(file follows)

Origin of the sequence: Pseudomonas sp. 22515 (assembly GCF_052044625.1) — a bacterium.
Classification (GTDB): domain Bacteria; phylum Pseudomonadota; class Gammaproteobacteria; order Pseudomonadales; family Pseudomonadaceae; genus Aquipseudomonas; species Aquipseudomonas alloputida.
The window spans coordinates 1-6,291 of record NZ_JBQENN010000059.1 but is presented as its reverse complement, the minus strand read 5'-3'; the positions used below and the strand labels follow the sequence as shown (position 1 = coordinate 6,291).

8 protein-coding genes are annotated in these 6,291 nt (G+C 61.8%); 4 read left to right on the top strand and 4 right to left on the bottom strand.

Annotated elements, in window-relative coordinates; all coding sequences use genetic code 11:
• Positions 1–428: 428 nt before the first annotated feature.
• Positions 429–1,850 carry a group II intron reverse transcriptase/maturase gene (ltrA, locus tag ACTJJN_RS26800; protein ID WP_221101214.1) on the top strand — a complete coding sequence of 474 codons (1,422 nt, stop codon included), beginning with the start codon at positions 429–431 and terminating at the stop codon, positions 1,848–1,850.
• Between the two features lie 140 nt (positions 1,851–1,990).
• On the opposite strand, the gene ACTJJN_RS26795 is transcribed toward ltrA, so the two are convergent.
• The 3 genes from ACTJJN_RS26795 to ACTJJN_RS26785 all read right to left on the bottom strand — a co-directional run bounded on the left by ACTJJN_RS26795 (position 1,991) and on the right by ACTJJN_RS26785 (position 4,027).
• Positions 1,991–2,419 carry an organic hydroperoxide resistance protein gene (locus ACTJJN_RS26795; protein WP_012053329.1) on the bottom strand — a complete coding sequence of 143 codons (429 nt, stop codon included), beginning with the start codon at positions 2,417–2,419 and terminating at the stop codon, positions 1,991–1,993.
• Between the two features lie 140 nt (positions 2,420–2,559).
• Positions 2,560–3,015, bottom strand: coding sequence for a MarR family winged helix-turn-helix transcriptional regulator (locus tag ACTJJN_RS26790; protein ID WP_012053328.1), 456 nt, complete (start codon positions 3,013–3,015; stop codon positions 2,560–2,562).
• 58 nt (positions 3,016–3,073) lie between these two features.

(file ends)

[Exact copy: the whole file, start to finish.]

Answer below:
Origin of the sequence: Pseudomonas sp. 22515 (assembly GCF_052044625.1) — a bacterium.
Classification (GTDB): domain Bacteria; phylum Pseudomonadota; class Gammaproteobacteria; order Pseudomonadales; family Pseudomonadaceae; genus Aquipseudomonas; species Aquipseudomonas alloputida.
The window spans coordinates 1-6,291 of record NZ_JBQENN010000059.1 but is presented as its reverse complement, the minus strand read 5'-3'; the positions used below and the strand labels follow the sequence as shown (position 1 = coordinate 6,291).

8 protein-coding genes are annotated in these 6,291 nt (G+C 61.8%); 4 read left to right on the top strand and 4 right to left on the bottom strand.

Annotated elements, in window-relative coordinates; all coding sequences use genetic code 11:
• Positions 1–428: 428 nt before the first annotated feature.
• Positions 429–1,850 carry a group II intron reverse transcriptase/maturase gene (ltrA, locus tag ACTJJN_RS26800; protein ID WP_221101214.1) on the top strand — a complete coding sequence of 474 codons (1,422 nt, stop codon included), beginning with the start codon at positions 429–431 and terminating at the stop codon, positions 1,848–1,850.
• Between the two features lie 140 nt (positions 1,851–1,990).
• On the opposite strand, the gene ACTJJN_RS26795 is transcribed toward ltrA, so the two are convergent.
• The 3 genes from ACTJJN_RS26795 to ACTJJN_RS26785 all read right to left on the bottom strand — a co-directional run bounded on the left by ACTJJN_RS26795 (position 1,991) and on the right by ACTJJN_RS26785 (position 4,027).
• Positions 1,991–2,419 carry an organic hydroperoxide resistance protein gene (locus ACTJJN_RS26795; protein WP_012053329.1) on the bottom strand — a complete coding sequence of 143 codons (429 nt, stop codon included), beginning with the start codon at positions 2,417–2,419 and terminating at the stop codon, positions 1,991–1,993.
• Between the two features lie 140 nt (positions 2,420–2,559).
• Positions 2,560–3,015, bottom strand: coding sequence for a MarR family winged helix-turn-helix transcriptional regulator (locus tag ACTJJN_RS26790; protein ID WP_012053328.1), 456 nt, complete (start codon positions 3,013–3,015; stop codon positions 2,560–2,562).
• 58 nt (positions 3,016–3,073) lie between these two features.